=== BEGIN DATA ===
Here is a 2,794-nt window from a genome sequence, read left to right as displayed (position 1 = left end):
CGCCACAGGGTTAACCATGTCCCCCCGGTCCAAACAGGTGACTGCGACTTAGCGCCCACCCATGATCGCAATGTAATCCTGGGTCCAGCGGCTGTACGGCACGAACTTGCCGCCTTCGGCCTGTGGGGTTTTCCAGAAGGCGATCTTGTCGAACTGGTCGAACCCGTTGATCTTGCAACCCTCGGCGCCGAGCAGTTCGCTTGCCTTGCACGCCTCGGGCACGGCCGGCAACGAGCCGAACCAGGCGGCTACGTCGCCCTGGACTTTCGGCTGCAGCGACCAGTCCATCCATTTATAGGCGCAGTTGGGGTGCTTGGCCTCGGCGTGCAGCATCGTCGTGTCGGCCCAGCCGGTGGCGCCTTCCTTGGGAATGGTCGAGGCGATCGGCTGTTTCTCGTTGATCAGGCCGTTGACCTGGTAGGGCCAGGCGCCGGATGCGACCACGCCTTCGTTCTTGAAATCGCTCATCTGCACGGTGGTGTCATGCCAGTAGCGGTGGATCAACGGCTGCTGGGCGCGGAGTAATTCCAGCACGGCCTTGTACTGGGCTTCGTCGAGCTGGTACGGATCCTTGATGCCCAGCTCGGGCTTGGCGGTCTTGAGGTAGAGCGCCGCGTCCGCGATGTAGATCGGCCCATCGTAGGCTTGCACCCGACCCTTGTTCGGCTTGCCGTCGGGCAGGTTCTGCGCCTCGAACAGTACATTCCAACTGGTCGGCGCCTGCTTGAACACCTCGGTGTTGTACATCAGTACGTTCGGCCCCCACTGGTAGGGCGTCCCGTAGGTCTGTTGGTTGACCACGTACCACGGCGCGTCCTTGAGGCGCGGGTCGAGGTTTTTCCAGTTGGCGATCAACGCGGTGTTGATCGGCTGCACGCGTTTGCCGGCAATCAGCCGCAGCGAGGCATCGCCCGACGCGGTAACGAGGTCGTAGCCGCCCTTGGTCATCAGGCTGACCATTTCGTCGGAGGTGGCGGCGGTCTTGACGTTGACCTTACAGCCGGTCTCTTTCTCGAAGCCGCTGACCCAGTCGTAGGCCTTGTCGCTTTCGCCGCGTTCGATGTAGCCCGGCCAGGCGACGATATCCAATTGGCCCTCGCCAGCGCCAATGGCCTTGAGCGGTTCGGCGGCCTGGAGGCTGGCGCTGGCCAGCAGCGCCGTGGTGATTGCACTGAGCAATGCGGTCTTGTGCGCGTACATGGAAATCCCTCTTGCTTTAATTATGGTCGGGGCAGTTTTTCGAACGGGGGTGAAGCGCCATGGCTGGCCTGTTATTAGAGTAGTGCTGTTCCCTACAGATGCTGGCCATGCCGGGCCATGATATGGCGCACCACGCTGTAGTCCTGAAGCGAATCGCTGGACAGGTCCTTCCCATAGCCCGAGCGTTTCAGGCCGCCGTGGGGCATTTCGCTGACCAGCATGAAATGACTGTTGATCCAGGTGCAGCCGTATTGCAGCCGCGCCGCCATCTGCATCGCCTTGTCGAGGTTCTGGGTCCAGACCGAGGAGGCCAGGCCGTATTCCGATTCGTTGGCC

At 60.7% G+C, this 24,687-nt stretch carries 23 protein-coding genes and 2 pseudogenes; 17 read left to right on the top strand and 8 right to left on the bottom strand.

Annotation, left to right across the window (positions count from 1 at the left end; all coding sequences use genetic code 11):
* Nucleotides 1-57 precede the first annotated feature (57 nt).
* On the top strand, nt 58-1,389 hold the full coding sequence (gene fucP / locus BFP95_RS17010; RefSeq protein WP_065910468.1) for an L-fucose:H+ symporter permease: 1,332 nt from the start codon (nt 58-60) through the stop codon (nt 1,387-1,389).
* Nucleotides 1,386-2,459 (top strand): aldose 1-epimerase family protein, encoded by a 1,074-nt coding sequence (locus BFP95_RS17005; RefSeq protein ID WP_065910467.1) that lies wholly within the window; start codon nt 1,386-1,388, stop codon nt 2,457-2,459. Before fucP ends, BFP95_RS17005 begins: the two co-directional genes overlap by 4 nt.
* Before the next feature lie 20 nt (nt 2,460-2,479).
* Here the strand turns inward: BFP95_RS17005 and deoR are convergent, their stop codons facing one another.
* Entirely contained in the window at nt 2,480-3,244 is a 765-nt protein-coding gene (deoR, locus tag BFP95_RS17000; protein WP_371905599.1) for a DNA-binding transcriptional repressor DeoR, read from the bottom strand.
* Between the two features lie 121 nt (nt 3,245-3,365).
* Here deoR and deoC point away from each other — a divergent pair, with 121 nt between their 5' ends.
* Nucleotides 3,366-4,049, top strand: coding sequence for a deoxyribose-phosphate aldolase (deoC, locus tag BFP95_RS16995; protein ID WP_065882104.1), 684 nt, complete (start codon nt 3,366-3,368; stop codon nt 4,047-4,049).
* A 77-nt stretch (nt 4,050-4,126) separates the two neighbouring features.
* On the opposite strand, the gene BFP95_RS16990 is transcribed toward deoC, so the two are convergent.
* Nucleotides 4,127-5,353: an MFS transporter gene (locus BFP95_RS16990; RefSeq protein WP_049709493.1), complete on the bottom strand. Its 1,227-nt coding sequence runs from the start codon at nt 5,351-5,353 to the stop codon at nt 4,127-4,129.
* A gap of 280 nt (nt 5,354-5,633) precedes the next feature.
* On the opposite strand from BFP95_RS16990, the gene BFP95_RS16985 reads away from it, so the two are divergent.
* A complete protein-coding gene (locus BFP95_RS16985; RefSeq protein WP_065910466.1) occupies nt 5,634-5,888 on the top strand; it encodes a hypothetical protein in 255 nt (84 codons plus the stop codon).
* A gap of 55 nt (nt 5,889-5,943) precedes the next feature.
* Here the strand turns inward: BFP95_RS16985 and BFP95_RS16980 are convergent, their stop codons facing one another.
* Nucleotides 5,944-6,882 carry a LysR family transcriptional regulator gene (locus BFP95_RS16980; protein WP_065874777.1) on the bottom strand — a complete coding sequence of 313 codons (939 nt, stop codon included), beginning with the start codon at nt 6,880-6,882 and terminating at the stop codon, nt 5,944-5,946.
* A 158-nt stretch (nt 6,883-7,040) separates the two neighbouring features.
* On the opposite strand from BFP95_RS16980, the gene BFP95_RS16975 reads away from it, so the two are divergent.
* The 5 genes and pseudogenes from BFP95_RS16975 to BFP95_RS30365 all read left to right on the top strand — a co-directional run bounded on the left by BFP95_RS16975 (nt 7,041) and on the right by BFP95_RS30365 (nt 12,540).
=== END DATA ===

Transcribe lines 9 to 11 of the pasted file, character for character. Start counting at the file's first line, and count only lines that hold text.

* Here the strand turns inward: BFP95_RS17005 and deoR are convergent, their stop codons facing one another.
* Entirely contained in the window at nt 2,480-3,244 is a 765-nt protein-coding gene (deoR, locus tag BFP95_RS17000; protein WP_371905599.1) for a DNA-binding transcriptional repressor DeoR, read from the bottom strand.
* Between the two features lie 121 nt (nt 3,245-3,365).